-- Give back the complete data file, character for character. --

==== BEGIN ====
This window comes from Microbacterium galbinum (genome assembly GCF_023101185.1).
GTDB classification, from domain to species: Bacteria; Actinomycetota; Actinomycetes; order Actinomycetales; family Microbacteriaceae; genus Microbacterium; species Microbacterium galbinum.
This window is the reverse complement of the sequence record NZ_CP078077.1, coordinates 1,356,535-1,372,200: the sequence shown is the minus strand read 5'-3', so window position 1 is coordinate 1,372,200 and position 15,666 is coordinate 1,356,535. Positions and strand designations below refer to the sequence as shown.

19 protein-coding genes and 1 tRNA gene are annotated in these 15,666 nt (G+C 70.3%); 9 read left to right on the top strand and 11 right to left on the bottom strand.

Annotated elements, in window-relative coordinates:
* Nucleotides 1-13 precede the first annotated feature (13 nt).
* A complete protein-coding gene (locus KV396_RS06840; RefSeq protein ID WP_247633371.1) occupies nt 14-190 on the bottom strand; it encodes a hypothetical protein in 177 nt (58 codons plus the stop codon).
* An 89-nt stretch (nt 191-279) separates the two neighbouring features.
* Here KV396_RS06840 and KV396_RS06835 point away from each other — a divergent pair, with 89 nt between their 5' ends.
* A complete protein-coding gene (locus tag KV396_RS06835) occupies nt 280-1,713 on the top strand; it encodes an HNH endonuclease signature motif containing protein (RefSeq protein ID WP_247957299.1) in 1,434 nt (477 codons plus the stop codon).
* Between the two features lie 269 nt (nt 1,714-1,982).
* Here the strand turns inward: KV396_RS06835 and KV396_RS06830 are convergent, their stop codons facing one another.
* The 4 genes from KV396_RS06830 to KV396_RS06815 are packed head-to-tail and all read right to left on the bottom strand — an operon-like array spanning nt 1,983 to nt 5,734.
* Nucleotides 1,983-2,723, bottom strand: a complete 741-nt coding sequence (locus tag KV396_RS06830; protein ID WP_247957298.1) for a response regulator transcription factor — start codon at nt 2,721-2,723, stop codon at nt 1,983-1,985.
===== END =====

This window comes from Microbacterium galbinum (genome assembly GCF_023101185.1).
GTDB classification, from domain to species: Bacteria; Actinomycetota; Actinomycetes; order Actinomycetales; family Microbacteriaceae; genus Microbacterium; species Microbacterium galbinum.
This window is the reverse complement of the sequence record NZ_CP078077.1, coordinates 1,356,535-1,372,200: the sequence shown is the minus strand read 5'-3', so window position 1 is coordinate 1,372,200 and position 15,666 is coordinate 1,356,535. Positions and strand designations below refer to the sequence as shown.

19 protein-coding genes and 1 tRNA gene are annotated in these 15,666 nt (G+C 70.3%); 9 read left to right on the top strand and 11 right to left on the bottom strand.

Annotated elements, in window-relative coordinates:
* Nucleotides 1-13 precede the first annotated feature (13 nt).
* A complete protein-coding gene (locus KV396_RS06840; RefSeq protein ID WP_247633371.1) occupies nt 14-190 on the bottom strand; it encodes a hypothetical protein in 177 nt (58 codons plus the stop codon).
* An 89-nt stretch (nt 191-279) separates the two neighbouring features.
* Here KV396_RS06840 and KV396_RS06835 point away from each other — a divergent pair, with 89 nt between their 5' ends.
* A complete protein-coding gene (locus tag KV396_RS06835) occupies nt 280-1,713 on the top strand; it encodes an HNH endonuclease signature motif containing protein (RefSeq protein ID WP_247957299.1) in 1,434 nt (477 codons plus the stop codon).
* Between the two features lie 269 nt (nt 1,714-1,982).
* Here the strand turns inward: KV396_RS06835 and KV396_RS06830 are convergent, their stop codons facing one another.
* The 4 genes from KV396_RS06830 to KV396_RS06815 are packed head-to-tail and all read right to left on the bottom strand — an operon-like array spanning nt 1,983 to nt 5,734.
* Nucleotides 1,983-2,723, bottom strand: a complete 741-nt coding sequence (locus tag KV396_RS06830; protein ID WP_247957298.1) for a response regulator transcription factor — start codon at nt 2,721-2,723, stop codon at nt 1,983-1,985.